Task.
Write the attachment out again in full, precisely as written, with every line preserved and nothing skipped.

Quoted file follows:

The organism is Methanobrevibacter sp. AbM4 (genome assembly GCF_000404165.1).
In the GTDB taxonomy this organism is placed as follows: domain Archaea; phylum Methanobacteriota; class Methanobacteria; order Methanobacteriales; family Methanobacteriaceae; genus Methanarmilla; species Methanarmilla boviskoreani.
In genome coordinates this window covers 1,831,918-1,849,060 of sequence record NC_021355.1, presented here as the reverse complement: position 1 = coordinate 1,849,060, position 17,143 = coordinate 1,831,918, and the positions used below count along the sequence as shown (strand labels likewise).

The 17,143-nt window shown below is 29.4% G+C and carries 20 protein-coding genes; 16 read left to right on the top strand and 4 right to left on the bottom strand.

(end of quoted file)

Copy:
The organism is Methanobrevibacter sp. AbM4 (genome assembly GCF_000404165.1).
In the GTDB taxonomy this organism is placed as follows: domain Archaea; phylum Methanobacteriota; class Methanobacteria; order Methanobacteriales; family Methanobacteriaceae; genus Methanarmilla; species Methanarmilla boviskoreani.
In genome coordinates this window covers 1,831,918-1,849,060 of sequence record NC_021355.1, presented here as the reverse complement: position 1 = coordinate 1,849,060, position 17,143 = coordinate 1,831,918, and the positions used below count along the sequence as shown (strand labels likewise).

The 17,143-nt window shown below is 29.4% G+C and carries 20 protein-coding genes; 16 read left to right on the top strand and 4 right to left on the bottom strand.